APC 3 - Program Change to the English - Drama Track
APC 3 - Program Change to the English - Drama Minor
APC 3 - Program Change to the Film Studies Minor
APC 3 - Program Change to the English MA

 

 

 

October 5, 2009

 

APC Committee
English Department and University APC Committee
University of North Florida

 

Re: Changes to English major and courses for English Education majors

 

APC Committee Members:

 

I am the Program Area Leader for English Education (Foundations and Secondary Education) and have been in consultation with Dr. Sam Kimball, Chair of the English Department, regarding changes to courses that affect our respective programs. I am in agreement with Dr. Kimball about the need for a "gateway" course prior to students taking upper-level English courses. I believe that the proposed course (LIT 2XXX - The Art of Close Reading) would better prepare both English majors as well as English Education majors to be more critical readers as well as stronger writers. The proposed course would also fulfill one of the writing course requirements for General Education and would in no ways unduly burden our Education students.

I am therefore in favor of the proposed change. If you have any questions or concerns, please feel free to contact me at any time.

 

Best,

John W. White
English Education Program Leader
Department of Foundations and Secondary Education
College of Education and Human Services

 

 
 
Undergraduate- International Studies
 
09/10-039
APC 3
 
BA: International Studies Major
Middle Eastern and African Studies Track

Summary of the Changes:
The interdisciplinary International Studies program of study is being changed as follows:
The foreign language requirement has not changed, but is being reworded to encourage students already proficient in a language to continue their language study if possible. The new wording is: Students already proficient in two languages should take additional upper-division language courses in place of the intermediate-level language courses. Students may petition the Program Director for permission to substitute two major electives (if upper-division courses are not available in the appropriate language) or beginning-level language courses (if students wish to begin studying a new language) in place of the intermediate-level language course requisites.
(Click here to view the Program of study)

 
09/10-040
APC 3
 
BA: International Studies Major
European Studies Track

Summary of the Changes:
The interdisciplinary International Studies program of study is being changed as follows:
The foreign language requirement has not changed, but is being reworded to encourage students already proficient in a language to continue their language study if possible. The new wording is: Students already proficient in two languages should take additional upper-division language courses in place of the intermediate-level language courses. Students may petition the Program Director for permission to substitute two major electives (if upper-division courses are not available in the appropriate language) or beginning-level language courses (if students wish to begin studying a new language) in place of the intermediate-level language course requisites.
The list of major electives (divided into regional and thematic concentrations) is being updated to account for recent course additions in the contributing disciplines. Each contributing discipline's chair has approved these additions to the European Studies track:
ARH3434 Modern European Art II (3 credits)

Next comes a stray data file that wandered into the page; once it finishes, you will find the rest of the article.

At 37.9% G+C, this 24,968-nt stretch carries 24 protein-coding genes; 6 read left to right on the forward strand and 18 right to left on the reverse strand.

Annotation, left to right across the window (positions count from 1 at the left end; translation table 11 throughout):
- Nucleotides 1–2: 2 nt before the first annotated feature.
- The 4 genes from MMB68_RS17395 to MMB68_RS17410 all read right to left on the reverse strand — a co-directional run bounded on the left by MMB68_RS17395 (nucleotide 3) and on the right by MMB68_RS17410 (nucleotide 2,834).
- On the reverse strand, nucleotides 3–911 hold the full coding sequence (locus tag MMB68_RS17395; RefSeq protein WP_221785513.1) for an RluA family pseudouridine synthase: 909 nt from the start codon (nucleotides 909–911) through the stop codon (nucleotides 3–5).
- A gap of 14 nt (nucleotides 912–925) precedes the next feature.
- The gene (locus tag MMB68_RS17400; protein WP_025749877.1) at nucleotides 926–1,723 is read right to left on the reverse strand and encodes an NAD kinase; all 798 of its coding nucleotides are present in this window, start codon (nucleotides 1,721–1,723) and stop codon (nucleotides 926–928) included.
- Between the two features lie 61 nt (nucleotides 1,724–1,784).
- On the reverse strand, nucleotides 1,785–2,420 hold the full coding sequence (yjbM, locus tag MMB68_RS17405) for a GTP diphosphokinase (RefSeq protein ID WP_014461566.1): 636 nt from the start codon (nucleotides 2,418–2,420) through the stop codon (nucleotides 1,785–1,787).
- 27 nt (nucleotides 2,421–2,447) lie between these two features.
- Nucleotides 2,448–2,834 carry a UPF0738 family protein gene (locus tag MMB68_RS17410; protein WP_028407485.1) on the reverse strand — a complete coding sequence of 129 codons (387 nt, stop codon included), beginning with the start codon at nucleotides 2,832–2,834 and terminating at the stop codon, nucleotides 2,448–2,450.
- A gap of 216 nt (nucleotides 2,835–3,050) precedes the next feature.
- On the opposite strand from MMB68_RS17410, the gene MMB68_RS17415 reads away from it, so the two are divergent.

ARH3930 British Art (3 credits)
ENL3134 British Novel II (3 credits)
ENL3503 Periods of Later British Literature (3 credits)
EUH 3462 Modern Germany (3 credits)
LIT 4935 Contemporary British Fiction (3 credits)
The total number of credit hours earned within the major is not changing. This form simply updates the list of major electives available to students.
(Click here to view the Program of study)

 
09/10-041
APC 3
 
BA: International Studies Major Asian Studies Track

Summary of the Changes:
The interdisciplinary International Studies program of study is being changed as follows:
The foreign language requirement has not changed, but is being reworded to encourage students already proficient in a language to continue their language study if possible. The new wording is: Students already proficient in two languages should take additional upper-division language courses in place of the intermediate-level language courses. Students may petition the Program Director for permission to substitute two major electives (if upper-division courses are not available in the appropriate language) or beginning-level language courses (if students wish to begin studying a new language) in place of the intermediate-level language course requisites.
(Click here to view the Program of study)

 
09/10-042
APC 3
 
BA: International Studies Major Latin American Studies Track

Summary of the Changes:
The interdisciplinary International Studies program of study is being changed as follows:
The foreign language requirement has not changed, but is being reworded to encourage students already proficient in a language to continue their language study if possible. The new wording is: Students already proficient in two languages should take additional upper-division language courses in place of the intermediate-level language courses. Students may petition the Program Director for permission to substitute two major electives (if upper-division courses are not available in the appropriate language) or beginning-level language courses (if students wish to begin studying a new language) in place of the intermediate-level language course requisites.
The list of major electives (divided into regional and thematic concentrations) is being updated to account for recent course additions in the contributing disciplines. Each contributing discipline's chair has approved these additions to the Latin American Studies track: